Sector Skills Agreement for the Scottish social services sector

12 Apr 2016

In 2007-2008 each Sector Skills Council was required to undertake a Sector Skills Agreement (SSA). The Scottish Social Services Council, as part of Skills for Care and Development, produced one for the Scottish social services sector. The SSA consisted of 5 stages. Stages 1, 2, 3 and 5 ended in a written report. These reports are presented below along with a summary document.

Summary

This document summarises the Scottish Social Services Council's SSA for the social services sector. It describes the five stages of the SSA and outlines key findings from stages 1 and 2 of the SSA, which relate to: the size and shape of the sector; training and qualifications available; and training expenditure and funding. It highlights a selection of key issues identified during the SSA process and suggests solutions and actions. It gives details of the organisations (of which the Scottish Social Services Council is one) included under the umbrella of Skills for Care and Development, the Sector Skills Council for social care, early years, and the children and young people's workforce. Published: May 2008.

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Stage 1

This document summarises the current and future skills needs of the social services workforce in Scotland. It forms part of a five stage process co-ordinated by Skills for Care and Development to inform the Sector Skills Agreement of the social services sector in Scotland. It looks at the size and structure of the sector and examines drivers of change within the sector, particularly the demand for skills. It considers current and future skills needs, drawing on analysis of Labour Force Survey data and SSSC commissioned survey research, and discusses the issues that will influence demand for skills in the long term. Published: August 2007.

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Stage 2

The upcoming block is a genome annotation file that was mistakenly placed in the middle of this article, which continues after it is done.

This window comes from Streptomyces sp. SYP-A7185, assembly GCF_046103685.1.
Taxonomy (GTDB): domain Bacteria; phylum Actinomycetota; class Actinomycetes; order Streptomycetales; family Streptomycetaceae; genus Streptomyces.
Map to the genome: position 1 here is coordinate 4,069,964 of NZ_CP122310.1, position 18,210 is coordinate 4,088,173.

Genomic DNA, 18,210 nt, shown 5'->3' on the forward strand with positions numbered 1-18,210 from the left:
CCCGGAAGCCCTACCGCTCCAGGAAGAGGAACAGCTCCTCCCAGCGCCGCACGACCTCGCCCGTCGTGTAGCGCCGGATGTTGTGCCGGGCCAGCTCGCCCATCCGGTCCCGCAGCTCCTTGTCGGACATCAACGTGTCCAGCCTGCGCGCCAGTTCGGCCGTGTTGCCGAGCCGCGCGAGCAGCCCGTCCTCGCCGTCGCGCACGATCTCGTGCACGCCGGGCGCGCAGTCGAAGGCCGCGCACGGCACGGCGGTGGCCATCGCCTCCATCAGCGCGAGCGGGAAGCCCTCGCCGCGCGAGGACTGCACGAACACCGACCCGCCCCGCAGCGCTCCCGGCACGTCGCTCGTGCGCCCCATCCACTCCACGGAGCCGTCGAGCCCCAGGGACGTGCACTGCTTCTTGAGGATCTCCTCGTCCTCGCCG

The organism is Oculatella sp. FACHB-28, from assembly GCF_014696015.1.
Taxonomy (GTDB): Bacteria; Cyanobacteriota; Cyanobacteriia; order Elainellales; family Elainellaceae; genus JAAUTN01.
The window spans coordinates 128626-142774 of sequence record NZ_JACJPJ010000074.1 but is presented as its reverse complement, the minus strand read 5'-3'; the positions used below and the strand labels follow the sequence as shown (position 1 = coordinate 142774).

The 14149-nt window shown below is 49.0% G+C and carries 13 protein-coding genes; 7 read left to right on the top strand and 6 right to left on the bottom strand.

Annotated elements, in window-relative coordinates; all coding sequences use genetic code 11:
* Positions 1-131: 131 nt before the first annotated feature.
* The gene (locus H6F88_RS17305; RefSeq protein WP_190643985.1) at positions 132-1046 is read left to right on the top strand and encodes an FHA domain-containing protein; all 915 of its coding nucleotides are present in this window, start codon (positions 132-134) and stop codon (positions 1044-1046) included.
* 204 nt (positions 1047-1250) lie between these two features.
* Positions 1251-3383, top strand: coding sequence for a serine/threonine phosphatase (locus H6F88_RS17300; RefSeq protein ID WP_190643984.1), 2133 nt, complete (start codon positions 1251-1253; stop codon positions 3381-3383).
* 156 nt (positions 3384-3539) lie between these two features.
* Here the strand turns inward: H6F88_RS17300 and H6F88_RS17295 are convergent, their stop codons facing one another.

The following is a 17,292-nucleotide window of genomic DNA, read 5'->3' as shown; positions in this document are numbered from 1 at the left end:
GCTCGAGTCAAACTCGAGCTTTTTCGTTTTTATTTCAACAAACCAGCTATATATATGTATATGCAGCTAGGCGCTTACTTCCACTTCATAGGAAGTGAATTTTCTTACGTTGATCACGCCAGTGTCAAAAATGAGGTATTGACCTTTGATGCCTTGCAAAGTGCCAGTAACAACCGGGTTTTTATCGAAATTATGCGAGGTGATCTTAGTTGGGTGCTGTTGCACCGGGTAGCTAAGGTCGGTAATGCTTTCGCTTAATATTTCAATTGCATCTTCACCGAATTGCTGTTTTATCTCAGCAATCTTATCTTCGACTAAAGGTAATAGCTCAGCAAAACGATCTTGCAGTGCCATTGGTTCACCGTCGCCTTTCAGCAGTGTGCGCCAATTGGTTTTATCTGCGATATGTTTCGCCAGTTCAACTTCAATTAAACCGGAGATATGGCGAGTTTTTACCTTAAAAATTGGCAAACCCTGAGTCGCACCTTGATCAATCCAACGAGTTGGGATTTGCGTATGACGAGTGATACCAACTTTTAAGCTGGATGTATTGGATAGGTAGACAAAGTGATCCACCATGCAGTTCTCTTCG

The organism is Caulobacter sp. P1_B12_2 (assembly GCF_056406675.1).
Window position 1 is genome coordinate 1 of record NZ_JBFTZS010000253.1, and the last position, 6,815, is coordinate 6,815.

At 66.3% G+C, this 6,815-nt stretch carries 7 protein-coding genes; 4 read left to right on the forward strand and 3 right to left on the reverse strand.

This document assesses education and training provision against the current and future skills needs of the social services workforce in Scotland. It forms part of a five stage process co-ordinated by Skills for Care and Development to inform the Sector Skills Agreement of the Social services sector in Scotland. It sets out the most significant skills and learning needs and examines the training and qualifications available to the sector. It analyses data on the provision of available qualifications, discusses training expenditure and funding and assesses how well skills and learning provision meets demand. Published August 2007.

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Stage 3

This document presents stage 3 of the Sector Skills Agreement (SSA) for the social work, social care, early years and childcare workforce in Scotland, developed by the Scottish Social Services Council (SSSC), which is part of the Sector Skills Council (SSC) Skills for Care and Development. It describes the methodology of stage 3 and sets out key findings from stages 1 and 2 of the SSA. It looks at what is known of the likely future growth of the sector and examines gaps between skills demand and supply. It looks at the SSSC's range of current and future planned activities and how they match the skills gaps identified and proposes solutions. Published: December 2007.

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Stage 5

This document presents the final report of the Sector Skills Agreement (SSA) for Scotland for the social care, early years and children and young people's workforce, undertaken by the Scottish Social Services Council (SSSC), which is part of Skills for Care and Development, the Sector Skills Council (SSC) for this area. It explains that the aim of stage 5 of the SSA is to agree on the most appropriate solutions to meet the sector's skills priorities. It describes the methodology of the SSA and gives an overview of the key findings from stages 1 and 2 of the SSA along with additional skills issues uncovered during stage 3. It examines the degree of fit between the supply of and demand for skills in the sector, gives an overview of the range of workforce development and training activity already taking place in the sector which is funded by the government but not part of the work of the SSC and proposes solutions to each of the skills gaps previously identified in the report. It also contains supplementary information in appendices. Published: March 2008.

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